Susan Allen, Publisher and Editor
P. O. Box 718  
Keene Valley, New York 12943
Telephone: (518) 576-9861     E-Mail:

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        The Adirondack Park Agency Reporter (APAR) is an independent monthly newsletter covering the actions and deliberations of New York's Adirondack Park Agency (APA).  The APAR is not affiliated in any way with the APA, any other state or local government agency or office, or with any private organization.  It contains no advertising and receives no governmental or private grant funding.

        To understand the reasons why this newsletter is so important, it is necessary to understand the history of the Adirondack Park and the APA. The APA is the regional zoning body for a six-million acre area of public and private land in northern New York State, which area (within a "Blue Line") was designated the Adirondack Park by the State Legislature in the late 19th century, and which has been expanded several times since then.

        The Adirondack Park, named for the mountain range that contains the 50 highest peaks in the State, covers all of Essex and Hamilton counties and portions of ten other counties. The Park has a population of about 125,000 year-round residents -- although it is larger than six states, including New Jersey (8 million people) and Massachusetts (6 million). It is similar in size to Vermont, which is tied for second least populous state in the Union -- although it has 600,000 residents, or four times the population of the Adirondacks.

The State of New York owns about 48% of the Adirondack Park (including large water bodies), and controls thousands more acres by means of conservation easements.  Almost all of the State holdings are part of the Forest Preserve, on which no development or timber harvesting may occur, as provided by Article XIV of the State Constitution.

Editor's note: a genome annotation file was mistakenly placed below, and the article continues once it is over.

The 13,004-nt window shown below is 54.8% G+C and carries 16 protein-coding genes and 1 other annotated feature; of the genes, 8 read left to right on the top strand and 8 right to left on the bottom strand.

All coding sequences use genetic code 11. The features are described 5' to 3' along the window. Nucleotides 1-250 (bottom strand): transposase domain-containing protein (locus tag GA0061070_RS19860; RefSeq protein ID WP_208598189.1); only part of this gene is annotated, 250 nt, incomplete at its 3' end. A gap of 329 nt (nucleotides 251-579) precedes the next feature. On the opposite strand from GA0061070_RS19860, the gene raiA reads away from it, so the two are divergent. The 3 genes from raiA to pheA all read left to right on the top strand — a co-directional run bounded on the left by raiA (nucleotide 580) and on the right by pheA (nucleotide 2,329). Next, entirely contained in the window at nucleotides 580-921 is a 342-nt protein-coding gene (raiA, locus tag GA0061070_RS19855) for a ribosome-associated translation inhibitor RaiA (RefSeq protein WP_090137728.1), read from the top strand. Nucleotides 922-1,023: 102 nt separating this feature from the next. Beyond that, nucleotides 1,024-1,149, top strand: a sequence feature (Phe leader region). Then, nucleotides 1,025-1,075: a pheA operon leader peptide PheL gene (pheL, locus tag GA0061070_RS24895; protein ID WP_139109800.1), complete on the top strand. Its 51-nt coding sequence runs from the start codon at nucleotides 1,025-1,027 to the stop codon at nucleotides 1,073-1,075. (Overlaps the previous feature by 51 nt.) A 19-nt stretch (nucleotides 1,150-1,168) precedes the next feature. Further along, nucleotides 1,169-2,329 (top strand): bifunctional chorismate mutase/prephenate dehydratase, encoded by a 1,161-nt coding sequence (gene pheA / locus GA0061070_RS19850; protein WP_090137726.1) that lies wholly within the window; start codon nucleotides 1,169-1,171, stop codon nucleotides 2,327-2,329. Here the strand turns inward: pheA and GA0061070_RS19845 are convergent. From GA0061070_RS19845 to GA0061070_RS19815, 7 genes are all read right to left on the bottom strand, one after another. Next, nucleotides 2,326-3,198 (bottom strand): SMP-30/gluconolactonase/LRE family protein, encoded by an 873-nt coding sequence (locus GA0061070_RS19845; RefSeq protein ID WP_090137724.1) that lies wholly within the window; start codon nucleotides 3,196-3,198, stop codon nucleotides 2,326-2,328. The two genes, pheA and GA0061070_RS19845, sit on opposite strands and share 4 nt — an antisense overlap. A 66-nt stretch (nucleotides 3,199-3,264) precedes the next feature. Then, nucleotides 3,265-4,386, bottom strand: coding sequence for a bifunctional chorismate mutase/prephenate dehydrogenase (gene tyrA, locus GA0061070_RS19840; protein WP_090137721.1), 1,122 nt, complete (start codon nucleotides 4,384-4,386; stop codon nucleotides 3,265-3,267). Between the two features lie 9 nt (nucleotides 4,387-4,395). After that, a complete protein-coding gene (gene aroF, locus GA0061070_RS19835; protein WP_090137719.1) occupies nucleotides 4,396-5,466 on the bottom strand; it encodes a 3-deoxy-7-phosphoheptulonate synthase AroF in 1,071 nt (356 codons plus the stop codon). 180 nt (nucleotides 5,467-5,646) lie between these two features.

In 1968 Governor Nelson Rockefeller created the Temporary Study Commission on the Future of the Adirondacks, which issued a report at the end of 1970.  The report stated "A crisis looms in the Adirondacks. It threatens the integrity of New York's finest natural resource and outdoor recreation area .... a massive state action program is necessary to make the Adirondack Park a viable and lasting entity."  The report recommended the creation of an agency "with planning and land use control powers over all the land in the Park."

        In 1971 the Legislature, in response to the report, created the APA. The Agency was directed to develop a master plan for management of State lands and to prepare a land use and development plan for the private lands within the Park.  The Agency has eleven members, including three state agency designees (Departments of State, Environmental Conservation and Economic Development), and eight Commissioners appointed by the Governor, five of whom are required to be residents of the Park.  For political balance, no more than five of the eight Commissioners can be from the same party.